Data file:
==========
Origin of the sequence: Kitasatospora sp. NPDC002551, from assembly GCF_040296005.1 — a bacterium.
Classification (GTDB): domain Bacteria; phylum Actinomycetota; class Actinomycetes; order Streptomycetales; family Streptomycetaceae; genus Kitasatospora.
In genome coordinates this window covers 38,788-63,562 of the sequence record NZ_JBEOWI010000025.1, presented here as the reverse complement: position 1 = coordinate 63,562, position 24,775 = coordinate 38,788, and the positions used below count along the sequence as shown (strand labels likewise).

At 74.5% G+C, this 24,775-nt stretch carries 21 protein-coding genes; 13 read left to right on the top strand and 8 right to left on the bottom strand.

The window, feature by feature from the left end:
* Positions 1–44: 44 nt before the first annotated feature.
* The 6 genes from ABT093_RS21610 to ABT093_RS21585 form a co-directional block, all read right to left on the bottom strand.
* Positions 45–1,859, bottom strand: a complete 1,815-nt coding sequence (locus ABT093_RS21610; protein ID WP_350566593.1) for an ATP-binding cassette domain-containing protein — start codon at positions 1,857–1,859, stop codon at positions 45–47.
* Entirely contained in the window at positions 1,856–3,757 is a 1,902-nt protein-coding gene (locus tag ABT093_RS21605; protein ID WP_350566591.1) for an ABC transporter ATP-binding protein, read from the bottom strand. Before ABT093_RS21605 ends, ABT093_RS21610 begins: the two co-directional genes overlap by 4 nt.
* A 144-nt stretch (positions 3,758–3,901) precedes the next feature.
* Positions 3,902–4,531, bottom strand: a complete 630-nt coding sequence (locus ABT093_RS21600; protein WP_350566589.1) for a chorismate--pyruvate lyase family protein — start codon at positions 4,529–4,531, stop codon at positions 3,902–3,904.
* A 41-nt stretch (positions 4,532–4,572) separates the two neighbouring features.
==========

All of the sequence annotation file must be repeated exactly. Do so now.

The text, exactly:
Origin of the sequence: Kitasatospora sp. NPDC002551, from assembly GCF_040296005.1 — a bacterium.
Classification (GTDB): domain Bacteria; phylum Actinomycetota; class Actinomycetes; order Streptomycetales; family Streptomycetaceae; genus Kitasatospora.
In genome coordinates this window covers 38,788-63,562 of the sequence record NZ_JBEOWI010000025.1, presented here as the reverse complement: position 1 = coordinate 63,562, position 24,775 = coordinate 38,788, and the positions used below count along the sequence as shown (strand labels likewise).

At 74.5% G+C, this 24,775-nt stretch carries 21 protein-coding genes; 13 read left to right on the top strand and 8 right to left on the bottom strand.

The window, feature by feature from the left end:
* Positions 1–44: 44 nt before the first annotated feature.
* The 6 genes from ABT093_RS21610 to ABT093_RS21585 form a co-directional block, all read right to left on the bottom strand.
* Positions 45–1,859, bottom strand: a complete 1,815-nt coding sequence (locus ABT093_RS21610; protein ID WP_350566593.1) for an ATP-binding cassette domain-containing protein — start codon at positions 1,857–1,859, stop codon at positions 45–47.
* Entirely contained in the window at positions 1,856–3,757 is a 1,902-nt protein-coding gene (locus tag ABT093_RS21605; protein ID WP_350566591.1) for an ABC transporter ATP-binding protein, read from the bottom strand. Before ABT093_RS21605 ends, ABT093_RS21610 begins: the two co-directional genes overlap by 4 nt.
* A 144-nt stretch (positions 3,758–3,901) precedes the next feature.
* Positions 3,902–4,531, bottom strand: a complete 630-nt coding sequence (locus ABT093_RS21600; protein WP_350566589.1) for a chorismate--pyruvate lyase family protein — start codon at positions 4,529–4,531, stop codon at positions 3,902–3,904.
* A 41-nt stretch (positions 4,532–4,572) separates the two neighbouring features.